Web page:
On Applauding Death During GOP Debates

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Peter Wehner sheds some light on the weirdest and most troubling aspect of the recent Republican debates:

We've now had two consecutive GOP debates in which members of the audience have applauded death.

In the first debate, the context was a  question from NBC's Brian Williams to Governor Rick Perry which mentioned that during his tenure Texas had executed 234 death row inmates, more than any other governor in modern times. This elicited applause from the audience. Then, in last night's CNN/Tea Party Express debate, moderator Wolf Blitzer pressed libertarian Ron Paul on what should happen to a person who has elected not to have medical insurance and is then struck gravely ill. In the course of the colloquy, Blitzer asked Paul, "Are you saying the society should just let him die?" To which a few people in the crowd responded with hoots of "Yeah!" as well as a smattering of applause.

The applause during the first debate is perhaps understandable; I suspect what people were expressing is a sense that justice had been done to people who had themselves committed heinous crimes. But the second incident is harder to justify, especially for a party that claims to be pro-life.

Sometimes deaths can be justified; other times they are merely tragic. But whatever the circumstances, there is a troubling coarsening of people's moral sense when they begin to cheer the loss of life. Even if you believe in the death penalty, it strikes me as inappropriate to applaud hundreds of executions. And to cheer even the hypothetical death of a comatose individual because he decided against having health insurance is slightly sick.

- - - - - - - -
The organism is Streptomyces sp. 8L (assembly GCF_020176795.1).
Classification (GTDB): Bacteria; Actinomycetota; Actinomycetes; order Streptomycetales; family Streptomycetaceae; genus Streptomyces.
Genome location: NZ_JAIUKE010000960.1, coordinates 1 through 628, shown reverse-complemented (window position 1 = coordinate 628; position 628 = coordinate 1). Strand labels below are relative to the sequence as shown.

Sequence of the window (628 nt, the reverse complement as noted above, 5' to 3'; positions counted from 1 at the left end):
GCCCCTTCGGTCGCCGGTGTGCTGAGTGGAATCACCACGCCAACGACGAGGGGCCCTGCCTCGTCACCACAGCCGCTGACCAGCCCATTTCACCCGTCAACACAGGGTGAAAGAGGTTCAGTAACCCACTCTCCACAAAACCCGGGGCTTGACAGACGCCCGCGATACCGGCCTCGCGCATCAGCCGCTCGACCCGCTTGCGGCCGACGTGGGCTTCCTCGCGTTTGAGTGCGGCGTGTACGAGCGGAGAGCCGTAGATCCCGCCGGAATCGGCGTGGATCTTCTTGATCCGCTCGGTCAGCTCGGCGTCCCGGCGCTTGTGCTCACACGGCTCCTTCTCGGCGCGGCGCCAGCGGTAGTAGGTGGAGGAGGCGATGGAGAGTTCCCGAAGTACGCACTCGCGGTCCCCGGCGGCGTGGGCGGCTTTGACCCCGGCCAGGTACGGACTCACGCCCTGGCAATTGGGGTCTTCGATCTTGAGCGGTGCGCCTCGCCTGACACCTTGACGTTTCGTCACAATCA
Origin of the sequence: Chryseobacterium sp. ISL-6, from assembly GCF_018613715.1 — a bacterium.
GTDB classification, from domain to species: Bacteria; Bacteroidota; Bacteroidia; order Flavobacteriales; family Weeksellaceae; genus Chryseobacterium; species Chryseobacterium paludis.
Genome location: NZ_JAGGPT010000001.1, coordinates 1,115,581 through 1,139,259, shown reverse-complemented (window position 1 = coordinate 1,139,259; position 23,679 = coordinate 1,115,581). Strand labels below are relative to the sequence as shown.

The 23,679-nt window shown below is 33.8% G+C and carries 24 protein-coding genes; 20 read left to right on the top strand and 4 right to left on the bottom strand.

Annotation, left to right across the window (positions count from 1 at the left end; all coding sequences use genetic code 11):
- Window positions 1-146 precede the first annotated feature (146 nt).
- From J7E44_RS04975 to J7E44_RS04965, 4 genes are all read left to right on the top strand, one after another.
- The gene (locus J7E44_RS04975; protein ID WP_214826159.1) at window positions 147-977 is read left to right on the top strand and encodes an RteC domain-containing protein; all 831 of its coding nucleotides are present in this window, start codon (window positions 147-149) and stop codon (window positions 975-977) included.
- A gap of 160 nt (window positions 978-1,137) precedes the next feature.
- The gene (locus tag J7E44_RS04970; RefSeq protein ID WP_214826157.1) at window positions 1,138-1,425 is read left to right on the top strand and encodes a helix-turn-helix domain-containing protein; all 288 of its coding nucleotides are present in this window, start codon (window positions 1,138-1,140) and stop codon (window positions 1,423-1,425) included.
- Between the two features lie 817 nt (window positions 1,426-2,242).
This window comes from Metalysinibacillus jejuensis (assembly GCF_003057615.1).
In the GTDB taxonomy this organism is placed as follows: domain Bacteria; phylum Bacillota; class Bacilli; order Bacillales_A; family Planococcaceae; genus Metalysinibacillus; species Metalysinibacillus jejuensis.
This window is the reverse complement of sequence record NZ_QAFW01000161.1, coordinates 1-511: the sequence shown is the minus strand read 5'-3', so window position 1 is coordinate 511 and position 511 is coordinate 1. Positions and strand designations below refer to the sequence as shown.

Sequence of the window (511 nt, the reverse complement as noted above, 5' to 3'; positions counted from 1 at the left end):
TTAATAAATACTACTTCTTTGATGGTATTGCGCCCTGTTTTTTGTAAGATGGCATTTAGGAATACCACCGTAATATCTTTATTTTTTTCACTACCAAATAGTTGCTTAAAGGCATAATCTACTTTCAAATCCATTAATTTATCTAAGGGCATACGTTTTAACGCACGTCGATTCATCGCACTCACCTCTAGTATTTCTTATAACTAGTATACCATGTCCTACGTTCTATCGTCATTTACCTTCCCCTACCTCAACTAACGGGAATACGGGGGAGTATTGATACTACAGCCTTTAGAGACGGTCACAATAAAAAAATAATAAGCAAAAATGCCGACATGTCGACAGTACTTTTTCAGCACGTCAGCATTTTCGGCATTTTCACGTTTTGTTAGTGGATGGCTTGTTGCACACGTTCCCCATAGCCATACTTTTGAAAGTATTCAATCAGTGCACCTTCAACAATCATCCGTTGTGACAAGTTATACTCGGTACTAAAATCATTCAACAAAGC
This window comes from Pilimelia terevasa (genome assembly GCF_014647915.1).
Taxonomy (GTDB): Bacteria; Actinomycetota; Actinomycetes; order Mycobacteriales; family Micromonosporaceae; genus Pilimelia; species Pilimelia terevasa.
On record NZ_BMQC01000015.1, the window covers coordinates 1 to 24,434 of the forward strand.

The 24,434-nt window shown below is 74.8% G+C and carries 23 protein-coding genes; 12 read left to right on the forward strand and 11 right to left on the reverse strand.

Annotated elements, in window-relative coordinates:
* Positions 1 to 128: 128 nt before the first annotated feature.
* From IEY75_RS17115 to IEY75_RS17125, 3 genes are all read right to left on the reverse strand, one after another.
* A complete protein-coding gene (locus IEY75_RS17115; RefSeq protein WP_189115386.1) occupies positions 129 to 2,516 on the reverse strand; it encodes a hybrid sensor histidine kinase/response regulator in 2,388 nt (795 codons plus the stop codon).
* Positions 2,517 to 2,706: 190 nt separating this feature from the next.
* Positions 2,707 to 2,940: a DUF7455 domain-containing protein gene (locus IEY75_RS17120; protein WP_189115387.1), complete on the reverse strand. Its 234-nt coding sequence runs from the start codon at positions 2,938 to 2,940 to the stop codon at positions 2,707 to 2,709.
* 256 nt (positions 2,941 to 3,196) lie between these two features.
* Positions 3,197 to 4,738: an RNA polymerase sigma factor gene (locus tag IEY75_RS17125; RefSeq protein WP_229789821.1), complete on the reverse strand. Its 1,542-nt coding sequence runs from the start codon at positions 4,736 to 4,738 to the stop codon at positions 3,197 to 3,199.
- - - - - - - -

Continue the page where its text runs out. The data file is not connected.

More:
I hope the next GOP audience will consist of people who find more uplifting things to applaud than the cessation of a life.

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Jeffrey Goldberg is a national correspondent for The Atlantic and a recipient of the National Magazine Award for Reporting. Author of the book Prisoners: A Story of Friendship and Terror, Goldberg also writes the magazine's advice column. More

Before joining The Atlantic in 2007, Goldberg was a Middle East correspondent, and the Washington correspondent, for The New Yorker. Previously, he served as a correspondent for The New York Times Magazine and New York magazine. He has also written for the Jewish Daily Forward, and was a columnist for The Jerusalem Post.

His book Prisoners was hailed as one of the best books of 2006 by the Los Angeles Times, The New York Times, The Washington Post, Slate, The Progressive, Washingtonian magazine, and Playboy. Goldberg rthe recipient of the 2003 National Magazine Award for Reporting for his coverage of Islamic terrorism. He is also the winner of the International Consortium of Investigative Journalists prize for best international investigative journalist; the Overseas Press Club award for best human-rights reporting; and the Abraham Cahan Prize in Journalism. He is also the recipient of 2005's Anti-Defamation League Daniel Pearl Prize.

In 2001, Goldberg was appointed the Syrkin Fellow in Letters of the Jerusalem Foundation, and in 2002 he became a public-policy scholar at the Woodrow Wilson International Center for Scholars in Washington, D.C.

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